‘Murder on the Orient Express’ Movie Review: A Re-make Gone Wrong
The crime-drama film which is a re-enactment of the 1937 novel by British Dame Agatha Christie is quite frankly, nothing to write home about. Director and main actor, Kenneth Branagh takes up the role of Hercule Poirot, a self-proclaimed phenomenal detective with a reputation of being able to crack even what most considered un-crack able cases. I’m quite impressed in how well the trailer deceived me into thinking that I was in for a wild ride, and it would require my highest wits to discover the perpetrator but alas!
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Retired detective Hercule Poirot is aboard the luxurious Orient Express, courtesy of his wealthy, trouble maker pal, Bouc and inevitably finds himself in a predicament- the murder of a wealthy businessman. Never in a million years could have he imagined that his retirement would have come to a close so soon: – So here’s the situation, it’s a luxurious train which only the richest of rich can afford and what proved to be even more frightening was the fact that the murderer was still on board the train, and had to be one of them.
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A nasty storm sets a block of snow down the mountain and right on the truck, blocking the train and leaving it stationery, to the utter dismay of the killer. Hercule conducts rigorous investigations of all the passengers on-board which takes him round in a circle and back to a dead end in what seems to be one of his most challenging cases ever. Eventually, the whole story unravels and in as much as it may have an interesting twist to it, for lack of a better word, it’ll do little in setting you soul on fire.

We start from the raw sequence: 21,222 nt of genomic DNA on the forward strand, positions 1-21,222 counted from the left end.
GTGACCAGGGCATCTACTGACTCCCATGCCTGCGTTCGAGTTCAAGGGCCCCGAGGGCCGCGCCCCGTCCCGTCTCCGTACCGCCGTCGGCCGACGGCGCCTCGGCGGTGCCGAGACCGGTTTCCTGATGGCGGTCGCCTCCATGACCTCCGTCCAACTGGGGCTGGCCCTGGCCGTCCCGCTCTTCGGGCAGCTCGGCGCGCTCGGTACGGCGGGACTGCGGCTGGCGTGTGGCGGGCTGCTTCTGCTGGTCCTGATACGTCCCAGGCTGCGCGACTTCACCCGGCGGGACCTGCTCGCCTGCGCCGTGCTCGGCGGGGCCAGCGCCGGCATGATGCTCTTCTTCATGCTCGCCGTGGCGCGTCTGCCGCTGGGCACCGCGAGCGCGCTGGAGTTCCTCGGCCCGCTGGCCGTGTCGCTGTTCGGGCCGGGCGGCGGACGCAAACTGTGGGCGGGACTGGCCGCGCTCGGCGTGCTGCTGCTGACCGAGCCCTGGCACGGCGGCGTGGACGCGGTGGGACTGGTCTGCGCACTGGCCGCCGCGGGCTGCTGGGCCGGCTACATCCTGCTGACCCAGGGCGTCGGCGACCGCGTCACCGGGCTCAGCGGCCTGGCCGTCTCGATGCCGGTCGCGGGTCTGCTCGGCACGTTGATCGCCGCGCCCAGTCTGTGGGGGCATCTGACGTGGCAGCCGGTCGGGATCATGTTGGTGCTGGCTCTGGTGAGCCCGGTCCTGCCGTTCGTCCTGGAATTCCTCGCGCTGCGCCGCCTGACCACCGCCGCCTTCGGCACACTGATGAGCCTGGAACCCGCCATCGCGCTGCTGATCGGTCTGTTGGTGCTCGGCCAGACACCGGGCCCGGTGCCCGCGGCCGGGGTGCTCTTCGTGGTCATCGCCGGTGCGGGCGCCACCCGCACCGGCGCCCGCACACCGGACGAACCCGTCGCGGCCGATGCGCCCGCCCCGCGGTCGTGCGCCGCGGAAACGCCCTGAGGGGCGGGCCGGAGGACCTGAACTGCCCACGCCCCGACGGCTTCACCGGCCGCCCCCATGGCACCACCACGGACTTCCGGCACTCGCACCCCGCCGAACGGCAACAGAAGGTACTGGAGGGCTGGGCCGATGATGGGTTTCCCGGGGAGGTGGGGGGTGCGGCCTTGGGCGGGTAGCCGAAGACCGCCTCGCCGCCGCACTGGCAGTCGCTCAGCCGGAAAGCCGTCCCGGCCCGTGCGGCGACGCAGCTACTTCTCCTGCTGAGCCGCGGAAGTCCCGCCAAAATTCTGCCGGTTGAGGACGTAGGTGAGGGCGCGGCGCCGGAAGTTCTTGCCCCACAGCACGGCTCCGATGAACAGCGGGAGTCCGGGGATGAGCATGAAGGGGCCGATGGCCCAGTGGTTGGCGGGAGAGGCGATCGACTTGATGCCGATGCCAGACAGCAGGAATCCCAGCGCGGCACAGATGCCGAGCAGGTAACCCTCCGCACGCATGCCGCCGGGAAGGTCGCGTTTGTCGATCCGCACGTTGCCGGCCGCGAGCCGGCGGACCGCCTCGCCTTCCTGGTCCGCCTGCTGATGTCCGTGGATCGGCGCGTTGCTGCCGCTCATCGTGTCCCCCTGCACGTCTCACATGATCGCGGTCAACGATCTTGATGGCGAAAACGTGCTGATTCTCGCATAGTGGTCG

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I had such high hopes for the film, I had imagined something as awesome as Sherlock Holmes but on steroids especially with such a beefed up cast the likes of Academy Award nominees, Johnny Depp and Daisy Ridley but there are tonnes of scenes that could have been done a lot better, for instance: – the melodramatic beginning of the movie was just so-so, Kenneth could have put a little more effort in making it stand out because your mood is already dulled from the get-go. However, there were a number of cast who outdid their performance such as Leslie Odom Jr. who played as Colonel Arbuthnot did well in portraying a highly learned man of colour with his eloquence in speech as well as his quick-wittedness.
All in all, it will still ignite your curiosity to some extent and this can be attributed to the nature of the film. It’s those type of movies that you either love it or despise it, there’s no in-betweens, so hey, you could probably fall under the other side of the spectrum so you can give it a try. Grab your tickets here.